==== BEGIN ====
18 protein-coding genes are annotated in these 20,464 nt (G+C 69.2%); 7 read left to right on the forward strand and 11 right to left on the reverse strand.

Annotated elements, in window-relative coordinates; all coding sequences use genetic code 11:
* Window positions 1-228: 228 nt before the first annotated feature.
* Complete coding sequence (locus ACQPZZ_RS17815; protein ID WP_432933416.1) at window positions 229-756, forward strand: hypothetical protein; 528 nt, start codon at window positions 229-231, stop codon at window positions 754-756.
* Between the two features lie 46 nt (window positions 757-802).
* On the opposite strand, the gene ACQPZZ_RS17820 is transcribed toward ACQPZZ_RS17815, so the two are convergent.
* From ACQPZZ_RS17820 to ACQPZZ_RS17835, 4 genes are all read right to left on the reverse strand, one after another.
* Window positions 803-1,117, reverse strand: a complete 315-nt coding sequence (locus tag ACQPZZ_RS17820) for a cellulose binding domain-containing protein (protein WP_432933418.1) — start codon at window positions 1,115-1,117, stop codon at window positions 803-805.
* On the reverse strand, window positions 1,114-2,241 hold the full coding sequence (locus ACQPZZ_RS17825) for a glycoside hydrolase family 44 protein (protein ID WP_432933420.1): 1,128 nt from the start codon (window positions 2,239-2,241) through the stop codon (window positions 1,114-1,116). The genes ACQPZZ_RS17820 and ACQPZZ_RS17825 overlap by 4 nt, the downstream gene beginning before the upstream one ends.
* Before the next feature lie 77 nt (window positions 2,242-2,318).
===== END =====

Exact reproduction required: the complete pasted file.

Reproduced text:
18 protein-coding genes are annotated in these 20,464 nt (G+C 69.2%); 7 read left to right on the forward strand and 11 right to left on the reverse strand.

Annotated elements, in window-relative coordinates; all coding sequences use genetic code 11:
* Window positions 1-228: 228 nt before the first annotated feature.
* Complete coding sequence (locus ACQPZZ_RS17815; protein ID WP_432933416.1) at window positions 229-756, forward strand: hypothetical protein; 528 nt, start codon at window positions 229-231, stop codon at window positions 754-756.
* Between the two features lie 46 nt (window positions 757-802).
* On the opposite strand, the gene ACQPZZ_RS17820 is transcribed toward ACQPZZ_RS17815, so the two are convergent.
* From ACQPZZ_RS17820 to ACQPZZ_RS17835, 4 genes are all read right to left on the reverse strand, one after another.
* Window positions 803-1,117, reverse strand: a complete 315-nt coding sequence (locus tag ACQPZZ_RS17820) for a cellulose binding domain-containing protein (protein WP_432933418.1) — start codon at window positions 1,115-1,117, stop codon at window positions 803-805.
* On the reverse strand, window positions 1,114-2,241 hold the full coding sequence (locus ACQPZZ_RS17825) for a glycoside hydrolase family 44 protein (protein ID WP_432933420.1): 1,128 nt from the start codon (window positions 2,239-2,241) through the stop codon (window positions 1,114-1,116). The genes ACQPZZ_RS17820 and ACQPZZ_RS17825 overlap by 4 nt, the downstream gene beginning before the upstream one ends.
* Before the next feature lie 77 nt (window positions 2,242-2,318).